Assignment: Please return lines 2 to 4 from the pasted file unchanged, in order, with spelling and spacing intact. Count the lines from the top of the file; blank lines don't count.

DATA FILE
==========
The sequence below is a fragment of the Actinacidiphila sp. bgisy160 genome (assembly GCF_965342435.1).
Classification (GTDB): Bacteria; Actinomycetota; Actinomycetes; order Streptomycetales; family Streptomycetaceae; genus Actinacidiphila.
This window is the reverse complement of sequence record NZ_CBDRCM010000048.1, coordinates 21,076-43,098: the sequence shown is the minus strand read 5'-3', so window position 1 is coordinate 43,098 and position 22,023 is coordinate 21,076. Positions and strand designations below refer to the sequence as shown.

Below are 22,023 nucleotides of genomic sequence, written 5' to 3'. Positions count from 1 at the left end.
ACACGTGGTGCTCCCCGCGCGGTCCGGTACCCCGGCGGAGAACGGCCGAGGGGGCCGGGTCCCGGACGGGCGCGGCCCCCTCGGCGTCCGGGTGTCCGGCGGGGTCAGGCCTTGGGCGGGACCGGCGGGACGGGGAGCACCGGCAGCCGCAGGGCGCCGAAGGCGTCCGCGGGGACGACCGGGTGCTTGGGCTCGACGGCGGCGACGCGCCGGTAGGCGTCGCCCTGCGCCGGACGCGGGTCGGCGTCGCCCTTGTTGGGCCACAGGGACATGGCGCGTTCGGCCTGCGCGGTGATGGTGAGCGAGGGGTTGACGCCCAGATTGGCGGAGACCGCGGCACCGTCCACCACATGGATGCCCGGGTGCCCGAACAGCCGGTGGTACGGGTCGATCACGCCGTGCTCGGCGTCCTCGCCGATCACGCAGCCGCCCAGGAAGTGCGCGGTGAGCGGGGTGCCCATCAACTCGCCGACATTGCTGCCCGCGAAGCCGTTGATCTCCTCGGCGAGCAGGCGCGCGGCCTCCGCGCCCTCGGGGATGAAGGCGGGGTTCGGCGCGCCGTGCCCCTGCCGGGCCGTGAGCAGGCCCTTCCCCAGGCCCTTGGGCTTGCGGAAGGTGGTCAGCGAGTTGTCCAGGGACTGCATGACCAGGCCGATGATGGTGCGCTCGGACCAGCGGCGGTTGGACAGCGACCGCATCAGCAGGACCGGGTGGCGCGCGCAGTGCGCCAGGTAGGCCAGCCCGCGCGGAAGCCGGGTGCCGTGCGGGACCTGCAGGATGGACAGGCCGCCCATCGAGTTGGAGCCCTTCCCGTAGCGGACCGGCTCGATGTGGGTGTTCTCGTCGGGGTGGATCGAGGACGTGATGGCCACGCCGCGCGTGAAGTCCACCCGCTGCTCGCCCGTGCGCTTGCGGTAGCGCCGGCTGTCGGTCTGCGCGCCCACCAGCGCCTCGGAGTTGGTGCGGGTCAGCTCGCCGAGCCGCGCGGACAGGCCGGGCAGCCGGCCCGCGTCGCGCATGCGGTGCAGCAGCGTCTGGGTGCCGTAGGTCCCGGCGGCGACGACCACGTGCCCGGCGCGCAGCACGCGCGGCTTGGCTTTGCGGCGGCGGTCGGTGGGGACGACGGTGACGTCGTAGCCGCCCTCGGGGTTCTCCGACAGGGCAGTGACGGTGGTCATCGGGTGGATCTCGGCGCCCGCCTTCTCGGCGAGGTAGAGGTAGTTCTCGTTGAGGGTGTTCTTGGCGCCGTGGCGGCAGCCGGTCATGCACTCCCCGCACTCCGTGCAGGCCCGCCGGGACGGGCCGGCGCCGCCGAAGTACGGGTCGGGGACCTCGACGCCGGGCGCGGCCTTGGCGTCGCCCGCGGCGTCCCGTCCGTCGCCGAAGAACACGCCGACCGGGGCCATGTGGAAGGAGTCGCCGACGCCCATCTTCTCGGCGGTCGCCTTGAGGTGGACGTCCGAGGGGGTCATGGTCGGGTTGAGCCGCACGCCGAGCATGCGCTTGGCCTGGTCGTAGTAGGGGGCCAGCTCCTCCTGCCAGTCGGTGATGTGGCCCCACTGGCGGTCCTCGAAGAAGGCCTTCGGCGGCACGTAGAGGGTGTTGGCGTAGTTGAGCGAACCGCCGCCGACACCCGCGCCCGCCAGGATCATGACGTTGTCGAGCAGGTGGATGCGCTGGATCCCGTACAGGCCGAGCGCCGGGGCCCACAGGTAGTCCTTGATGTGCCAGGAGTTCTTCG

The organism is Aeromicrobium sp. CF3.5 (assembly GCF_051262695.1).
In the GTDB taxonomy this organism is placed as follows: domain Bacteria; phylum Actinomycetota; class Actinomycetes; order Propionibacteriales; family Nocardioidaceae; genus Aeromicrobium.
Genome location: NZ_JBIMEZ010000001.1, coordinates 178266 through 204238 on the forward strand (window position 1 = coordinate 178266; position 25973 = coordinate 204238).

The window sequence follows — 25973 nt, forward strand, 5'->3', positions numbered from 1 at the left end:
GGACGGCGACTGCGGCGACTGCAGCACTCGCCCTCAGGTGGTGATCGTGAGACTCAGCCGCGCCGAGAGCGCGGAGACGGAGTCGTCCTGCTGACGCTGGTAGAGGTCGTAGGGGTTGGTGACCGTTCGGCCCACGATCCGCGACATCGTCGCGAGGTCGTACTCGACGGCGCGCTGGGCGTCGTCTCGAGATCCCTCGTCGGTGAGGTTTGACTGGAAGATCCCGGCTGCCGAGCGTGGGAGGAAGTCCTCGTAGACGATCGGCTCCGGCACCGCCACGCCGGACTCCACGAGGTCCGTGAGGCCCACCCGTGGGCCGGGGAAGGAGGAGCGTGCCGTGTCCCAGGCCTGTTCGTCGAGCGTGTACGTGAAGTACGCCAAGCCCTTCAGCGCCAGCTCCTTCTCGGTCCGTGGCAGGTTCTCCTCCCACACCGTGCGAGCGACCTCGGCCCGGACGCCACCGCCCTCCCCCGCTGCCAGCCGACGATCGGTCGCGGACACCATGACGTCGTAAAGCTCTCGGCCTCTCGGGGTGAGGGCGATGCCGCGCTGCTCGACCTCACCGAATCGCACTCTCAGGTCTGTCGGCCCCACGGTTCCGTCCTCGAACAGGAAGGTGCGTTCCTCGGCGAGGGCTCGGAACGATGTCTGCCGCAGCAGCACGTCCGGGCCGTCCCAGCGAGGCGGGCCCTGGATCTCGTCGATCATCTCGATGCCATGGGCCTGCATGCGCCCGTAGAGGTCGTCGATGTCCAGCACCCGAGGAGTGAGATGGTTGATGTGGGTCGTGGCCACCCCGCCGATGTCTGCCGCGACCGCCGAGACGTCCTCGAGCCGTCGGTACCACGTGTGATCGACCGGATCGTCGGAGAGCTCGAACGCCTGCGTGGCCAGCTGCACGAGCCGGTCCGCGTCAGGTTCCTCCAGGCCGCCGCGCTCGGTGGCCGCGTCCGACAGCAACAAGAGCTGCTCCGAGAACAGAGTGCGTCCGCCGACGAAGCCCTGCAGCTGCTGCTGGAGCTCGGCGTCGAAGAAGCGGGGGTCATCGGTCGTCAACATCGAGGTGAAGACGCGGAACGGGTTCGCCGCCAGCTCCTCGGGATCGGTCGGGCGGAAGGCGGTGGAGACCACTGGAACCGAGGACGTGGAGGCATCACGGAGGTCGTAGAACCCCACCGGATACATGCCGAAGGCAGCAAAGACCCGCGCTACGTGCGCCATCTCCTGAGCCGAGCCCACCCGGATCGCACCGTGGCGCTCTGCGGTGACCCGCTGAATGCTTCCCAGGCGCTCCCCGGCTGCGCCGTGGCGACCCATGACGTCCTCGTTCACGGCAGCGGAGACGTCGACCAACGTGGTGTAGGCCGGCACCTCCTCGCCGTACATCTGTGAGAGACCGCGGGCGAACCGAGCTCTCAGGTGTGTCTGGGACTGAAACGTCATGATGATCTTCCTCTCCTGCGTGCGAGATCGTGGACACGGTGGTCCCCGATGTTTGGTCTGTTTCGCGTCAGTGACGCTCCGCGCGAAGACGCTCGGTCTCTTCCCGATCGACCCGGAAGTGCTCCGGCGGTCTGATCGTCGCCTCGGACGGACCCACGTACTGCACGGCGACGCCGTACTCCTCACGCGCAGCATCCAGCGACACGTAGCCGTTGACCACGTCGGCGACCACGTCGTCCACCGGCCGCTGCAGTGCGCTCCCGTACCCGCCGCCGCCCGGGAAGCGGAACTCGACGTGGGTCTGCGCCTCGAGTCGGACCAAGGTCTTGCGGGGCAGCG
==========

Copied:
Classification (GTDB): Bacteria; Actinomycetota; Actinomycetes; order Streptomycetales; family Streptomycetaceae; genus Actinacidiphila.
This window is the reverse complement of sequence record NZ_CBDRCM010000048.1, coordinates 21,076-43,098: the sequence shown is the minus strand read 5'-3', so window position 1 is coordinate 43,098 and position 22,023 is coordinate 21,076. Positions and strand designations below refer to the sequence as shown.

Below are 22,023 nucleotides of genomic sequence, written 5' to 3'. Positions count from 1 at the left end.